Arguably more noble in its intentions than Jacopetti and Prosperi’s previous exercise in questionable ethics, Africa Addio, but so unbelievably, bafflingly misguided that, at the time of its release, both sane people and David Duke hated it. Somehow, Goodbye, Uncle Tom can’t even commit to being a vile, racist piece of trash, instead existing as a strangely broken example of Satan wanting to be God and failing.
The film opens with a helicopter descending upon a plantation filled with slaves, and we are quickly introduced to the premise: two documentarians travel back in time to document the horrors of slavery. This requires the character of the filmmakers to sit back and watch said horrors without doing anything, which is already a questionable idea. From this auspicious start, we become witness to an enormous production that subjects hundreds of actors of colour to the degradation and torture that was put upon the slaves of the time. Goodbye, Uncle Tom sits in the horror, relishes it, uses it as the very foundation of its being. If one believes that Jacopetti and Prosperi’s intentions were pure, one could argue that these sections are intended to break the viewer, make them understand the despicable terrors of slavery. Whatever they meant to say, it’s all for nought because not a single character of colour is given any characterisation beyond an inarticulate, de-individuated mass. Every white character, regardless of how negatively they are portrayed, are shown as articulate persons with actual personality. On top of everything, every goddamn thing, the brief stabs at narrative exploitation the filmmakers inject into the picture primarily involve sexual assault, such as the scene wherein one of the documentarians takes advantage of a virginal 13 year old slave who offers herself to him – FUCK.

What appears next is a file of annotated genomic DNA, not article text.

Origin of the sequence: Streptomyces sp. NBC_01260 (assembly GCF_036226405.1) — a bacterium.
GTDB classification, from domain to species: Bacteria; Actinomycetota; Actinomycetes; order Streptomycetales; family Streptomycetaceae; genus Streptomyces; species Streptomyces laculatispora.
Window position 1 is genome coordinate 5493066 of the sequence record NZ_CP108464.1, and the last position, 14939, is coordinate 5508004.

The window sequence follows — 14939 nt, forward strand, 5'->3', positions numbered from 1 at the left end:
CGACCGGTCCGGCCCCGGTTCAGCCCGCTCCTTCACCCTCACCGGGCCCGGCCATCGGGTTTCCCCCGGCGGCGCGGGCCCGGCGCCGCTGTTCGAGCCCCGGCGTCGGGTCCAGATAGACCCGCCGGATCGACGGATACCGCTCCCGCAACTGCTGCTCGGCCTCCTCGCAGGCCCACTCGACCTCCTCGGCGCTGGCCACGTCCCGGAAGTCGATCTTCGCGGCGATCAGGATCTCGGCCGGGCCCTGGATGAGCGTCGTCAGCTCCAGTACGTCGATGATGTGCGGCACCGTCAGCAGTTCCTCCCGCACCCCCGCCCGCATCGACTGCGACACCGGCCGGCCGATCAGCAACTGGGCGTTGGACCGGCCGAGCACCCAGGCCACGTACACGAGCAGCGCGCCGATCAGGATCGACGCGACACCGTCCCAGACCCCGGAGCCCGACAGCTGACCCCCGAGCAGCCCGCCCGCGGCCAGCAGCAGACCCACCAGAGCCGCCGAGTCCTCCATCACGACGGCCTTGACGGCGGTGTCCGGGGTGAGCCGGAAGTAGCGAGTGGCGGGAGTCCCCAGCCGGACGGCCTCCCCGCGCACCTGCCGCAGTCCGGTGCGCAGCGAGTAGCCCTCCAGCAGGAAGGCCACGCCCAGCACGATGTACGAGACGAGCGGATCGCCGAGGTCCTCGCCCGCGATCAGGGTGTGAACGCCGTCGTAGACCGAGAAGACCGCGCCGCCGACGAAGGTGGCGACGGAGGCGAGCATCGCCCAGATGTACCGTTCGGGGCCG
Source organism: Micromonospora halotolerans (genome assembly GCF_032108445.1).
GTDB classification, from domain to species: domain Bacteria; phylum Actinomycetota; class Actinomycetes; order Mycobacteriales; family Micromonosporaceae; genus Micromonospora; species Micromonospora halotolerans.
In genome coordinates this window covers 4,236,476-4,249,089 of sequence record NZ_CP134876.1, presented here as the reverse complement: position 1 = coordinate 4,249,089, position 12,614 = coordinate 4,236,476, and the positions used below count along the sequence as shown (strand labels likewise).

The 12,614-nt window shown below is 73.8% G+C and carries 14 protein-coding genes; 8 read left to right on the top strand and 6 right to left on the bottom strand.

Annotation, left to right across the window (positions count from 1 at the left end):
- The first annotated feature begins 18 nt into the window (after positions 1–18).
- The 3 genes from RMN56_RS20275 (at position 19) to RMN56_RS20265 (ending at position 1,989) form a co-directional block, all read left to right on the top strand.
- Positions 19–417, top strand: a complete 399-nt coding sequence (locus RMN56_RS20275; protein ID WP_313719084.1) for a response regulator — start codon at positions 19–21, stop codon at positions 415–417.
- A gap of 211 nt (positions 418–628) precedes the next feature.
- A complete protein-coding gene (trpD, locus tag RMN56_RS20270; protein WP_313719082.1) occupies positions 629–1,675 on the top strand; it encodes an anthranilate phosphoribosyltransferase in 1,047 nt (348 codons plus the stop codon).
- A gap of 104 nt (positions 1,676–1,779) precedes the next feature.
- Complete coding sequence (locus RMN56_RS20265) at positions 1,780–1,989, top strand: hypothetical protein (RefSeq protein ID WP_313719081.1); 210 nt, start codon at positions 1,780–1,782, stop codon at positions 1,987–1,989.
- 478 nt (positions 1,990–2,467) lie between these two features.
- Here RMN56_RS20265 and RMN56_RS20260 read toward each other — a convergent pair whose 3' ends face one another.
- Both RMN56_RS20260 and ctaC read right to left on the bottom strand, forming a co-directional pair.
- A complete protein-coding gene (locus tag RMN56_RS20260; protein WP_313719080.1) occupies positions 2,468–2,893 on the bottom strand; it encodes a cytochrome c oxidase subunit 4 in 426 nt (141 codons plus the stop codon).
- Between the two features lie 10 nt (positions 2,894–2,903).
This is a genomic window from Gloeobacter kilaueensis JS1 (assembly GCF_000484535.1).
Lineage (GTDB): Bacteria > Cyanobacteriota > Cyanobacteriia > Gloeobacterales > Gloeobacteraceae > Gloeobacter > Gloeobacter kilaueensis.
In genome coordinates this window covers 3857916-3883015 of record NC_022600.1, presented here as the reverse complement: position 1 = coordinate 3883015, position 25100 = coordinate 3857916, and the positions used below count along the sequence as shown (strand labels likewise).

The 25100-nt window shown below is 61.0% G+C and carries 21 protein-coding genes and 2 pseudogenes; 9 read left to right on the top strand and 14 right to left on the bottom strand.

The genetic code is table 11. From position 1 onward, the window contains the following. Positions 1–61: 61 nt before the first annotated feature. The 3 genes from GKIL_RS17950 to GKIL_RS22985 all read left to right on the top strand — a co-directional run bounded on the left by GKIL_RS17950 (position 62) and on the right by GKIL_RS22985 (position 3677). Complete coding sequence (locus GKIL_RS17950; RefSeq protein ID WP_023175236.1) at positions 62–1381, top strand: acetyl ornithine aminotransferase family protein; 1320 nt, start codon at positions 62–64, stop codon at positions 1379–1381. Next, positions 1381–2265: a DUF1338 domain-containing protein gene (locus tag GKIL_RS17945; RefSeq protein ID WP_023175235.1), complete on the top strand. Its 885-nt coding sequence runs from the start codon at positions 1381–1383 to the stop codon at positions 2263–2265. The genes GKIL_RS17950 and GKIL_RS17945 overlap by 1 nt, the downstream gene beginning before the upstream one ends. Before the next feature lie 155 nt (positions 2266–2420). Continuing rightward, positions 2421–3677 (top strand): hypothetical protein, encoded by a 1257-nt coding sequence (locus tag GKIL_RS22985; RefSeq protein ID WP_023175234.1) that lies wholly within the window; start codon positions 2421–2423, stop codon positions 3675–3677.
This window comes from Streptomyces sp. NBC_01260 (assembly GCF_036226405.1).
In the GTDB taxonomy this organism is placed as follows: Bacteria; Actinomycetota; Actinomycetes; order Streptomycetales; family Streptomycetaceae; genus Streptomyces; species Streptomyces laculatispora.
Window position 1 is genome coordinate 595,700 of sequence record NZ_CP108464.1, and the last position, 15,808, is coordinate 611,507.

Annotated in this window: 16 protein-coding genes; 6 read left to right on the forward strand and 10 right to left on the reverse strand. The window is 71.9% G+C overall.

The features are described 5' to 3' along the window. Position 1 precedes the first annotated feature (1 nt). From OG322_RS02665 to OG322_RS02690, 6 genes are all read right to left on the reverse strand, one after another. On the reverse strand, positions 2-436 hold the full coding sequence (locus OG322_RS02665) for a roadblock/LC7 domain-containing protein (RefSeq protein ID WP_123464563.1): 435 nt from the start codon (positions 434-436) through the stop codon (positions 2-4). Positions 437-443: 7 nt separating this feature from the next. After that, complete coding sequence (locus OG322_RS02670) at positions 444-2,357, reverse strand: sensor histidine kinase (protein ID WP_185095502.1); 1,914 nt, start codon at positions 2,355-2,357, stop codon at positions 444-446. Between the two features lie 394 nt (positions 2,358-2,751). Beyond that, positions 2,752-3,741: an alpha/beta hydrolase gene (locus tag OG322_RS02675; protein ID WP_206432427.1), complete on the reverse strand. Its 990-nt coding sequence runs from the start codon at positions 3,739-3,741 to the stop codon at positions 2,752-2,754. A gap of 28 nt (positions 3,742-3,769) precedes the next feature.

There is undeniable artistic craft pumping through the veins of this racist trash. As I wrote in my review of Africa Addio, Jacopetti and Prosperi have an innate understanding of how to match image and sound to make a sort of magic, utilising Riz Ortolani’s gorgeous (if at most times disturbingly upbeat) score to mold this destitution into something resembling art. If these men were saints instead of monsters, they could have made a film to change the world.
But they’re monsters.
What this mess adds up to is a film that condemns the brutalisation and exploitation of a people while doing the very same thing. It is impossibly fascinating as a historical object, endlessly rewarding a thing to explore; but it’s also sickening, disturbing, and morally reprehensible.
I don’t know.